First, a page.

There's a piece of me that will always belong to my first love; a corner of my heart that seems to store the momentos of that time in my life.

There's the smile that belongs to the friend who always knows how to evoke it; the only one who knows.

There are pieces that are ugly and scarred by people who have wounded me with words and actions; their names scratched into the jagged tissue.

There's the side of me that is reserved for the one who always seems to make me go a little crazy, get a little dangerous.

There are thousands of pieces that have been touched by someone else in one way or another. And, there are a few special people who have a key to the door of my heart and are allowed full access anytime they wish. These people are my greatest blessings and treasures. They are the ones who can come in when my heart is a mess, a complicated mess that I don't want to show to anyone,and help me sift through the pieces. These friends are often my lifeline.

Sometimes loneliness seems to settle in my soul, even though I am surrounded by love. Today is one of those days. I think it has much to do with the eternity that has been set in my heart and the longing for home that sometimes catches me unaware. I have to say I felt a little jealousy last night as I talked to a friend who long a friend to cancer. I'm not envious of the pain her family is feeling or the sense of loss that is surely surrounding them. But, there was a bit of longing stirred in my soul at the thought that she was now seeing the Lord face to face. No more veil of tears. No more human brokenness and pain; only perfection and basking in the light of the Son. More and more my heart longs for that day when I too shall see fullness of His glory; then face to face.

So, as I bring it all full-circle in my mind, I realize that I am so grateful for a Savior who holds all of the pieces of me in His hands. I am so thankful that, no matter what piece of me feels lost to another, they are all safe in His heart. And, one day, I will be complete, whole and perfect; every little piece in place.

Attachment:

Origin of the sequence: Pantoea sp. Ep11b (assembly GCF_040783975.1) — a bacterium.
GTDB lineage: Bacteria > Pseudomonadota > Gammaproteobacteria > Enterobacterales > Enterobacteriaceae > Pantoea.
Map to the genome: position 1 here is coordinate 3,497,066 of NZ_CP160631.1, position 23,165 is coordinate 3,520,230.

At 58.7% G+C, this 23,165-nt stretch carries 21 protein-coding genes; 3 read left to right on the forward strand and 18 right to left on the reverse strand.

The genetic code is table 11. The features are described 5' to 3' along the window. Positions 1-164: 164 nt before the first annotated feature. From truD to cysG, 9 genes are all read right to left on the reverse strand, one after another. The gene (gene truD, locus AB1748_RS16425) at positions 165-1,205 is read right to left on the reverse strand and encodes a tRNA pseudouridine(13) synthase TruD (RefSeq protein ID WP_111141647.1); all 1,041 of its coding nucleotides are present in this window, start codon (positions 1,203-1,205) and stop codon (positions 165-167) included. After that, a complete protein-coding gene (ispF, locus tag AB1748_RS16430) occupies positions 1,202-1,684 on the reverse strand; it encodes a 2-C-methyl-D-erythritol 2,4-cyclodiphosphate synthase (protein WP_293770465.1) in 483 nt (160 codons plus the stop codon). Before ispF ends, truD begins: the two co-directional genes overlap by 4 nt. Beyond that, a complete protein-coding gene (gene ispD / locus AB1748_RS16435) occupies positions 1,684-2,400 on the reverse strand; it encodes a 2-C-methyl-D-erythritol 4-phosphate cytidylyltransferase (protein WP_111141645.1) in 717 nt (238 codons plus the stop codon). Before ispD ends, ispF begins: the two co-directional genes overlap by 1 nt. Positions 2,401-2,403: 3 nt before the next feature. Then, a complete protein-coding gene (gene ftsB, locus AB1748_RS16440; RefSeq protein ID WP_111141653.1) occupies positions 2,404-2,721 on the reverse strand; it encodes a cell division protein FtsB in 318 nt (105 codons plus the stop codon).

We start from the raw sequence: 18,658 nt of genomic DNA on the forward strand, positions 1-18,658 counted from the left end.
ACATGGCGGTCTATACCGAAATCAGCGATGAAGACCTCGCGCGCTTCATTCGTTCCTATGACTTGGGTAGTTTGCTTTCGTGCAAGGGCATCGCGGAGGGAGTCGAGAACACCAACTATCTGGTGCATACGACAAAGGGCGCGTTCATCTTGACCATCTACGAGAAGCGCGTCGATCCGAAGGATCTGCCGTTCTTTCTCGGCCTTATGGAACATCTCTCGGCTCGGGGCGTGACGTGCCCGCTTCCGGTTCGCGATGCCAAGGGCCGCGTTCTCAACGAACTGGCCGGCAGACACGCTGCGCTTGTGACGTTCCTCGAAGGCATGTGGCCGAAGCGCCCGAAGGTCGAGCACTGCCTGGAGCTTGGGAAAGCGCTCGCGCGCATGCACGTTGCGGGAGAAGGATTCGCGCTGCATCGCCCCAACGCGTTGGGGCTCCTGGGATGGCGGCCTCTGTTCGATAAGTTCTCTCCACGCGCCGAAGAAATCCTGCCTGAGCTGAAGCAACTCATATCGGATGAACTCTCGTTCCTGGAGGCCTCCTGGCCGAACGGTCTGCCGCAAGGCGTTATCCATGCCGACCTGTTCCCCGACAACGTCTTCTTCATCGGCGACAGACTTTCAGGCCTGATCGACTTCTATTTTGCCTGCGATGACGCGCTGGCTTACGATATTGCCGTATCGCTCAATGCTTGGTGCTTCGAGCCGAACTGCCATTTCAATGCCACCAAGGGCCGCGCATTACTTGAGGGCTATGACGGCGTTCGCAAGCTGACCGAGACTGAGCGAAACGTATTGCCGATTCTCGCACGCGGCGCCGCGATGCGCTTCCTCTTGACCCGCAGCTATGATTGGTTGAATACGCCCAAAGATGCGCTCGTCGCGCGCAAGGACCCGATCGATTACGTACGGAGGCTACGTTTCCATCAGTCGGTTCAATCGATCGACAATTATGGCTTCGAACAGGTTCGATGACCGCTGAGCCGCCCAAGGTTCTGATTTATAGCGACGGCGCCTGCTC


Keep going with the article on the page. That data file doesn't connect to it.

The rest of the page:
Tuesday, February 15, 2011

Laughter really is the best medicine

I had a conversation this morning with a friend who knows me well. In fact, this friend is one of those precious few with whom I can immediately reconnect no matter the time or distance between us. And, sometimes he knows me better than I'd like.

With friends like these, it's hard to hide. It's nearly impossible to pretend you're having a good day when you really aren't. This was the case for me today. I wasn't having the brightest of mornings and this friend could hear it in my voice.

God was sending me a blessing, and I didn't even know it.

I needed some great laughter today, and that's exactly what I got from my friend. He doesn't even have to try, he just lifts my spirits. There's something to shared experience, authenticity in relationship, and a sense of humor between two people that can just make all of the difference.

So, in honor of my friend and his ability to brighten my day when I needed it most, I'd like to share some of these quotes about laughter (I hope they bring a smile to your face):

I am thankful for laughter, except when milk comes out of my nose. ~Woody Allen

Mirth is God's medicine. Everybody ought to bathe in it. ~Henry Ward Beecher

The most wasted of all days is one without laughter. ~e.e. cummings

When people are laughing, they're generally not killing each other. ~Alan Alda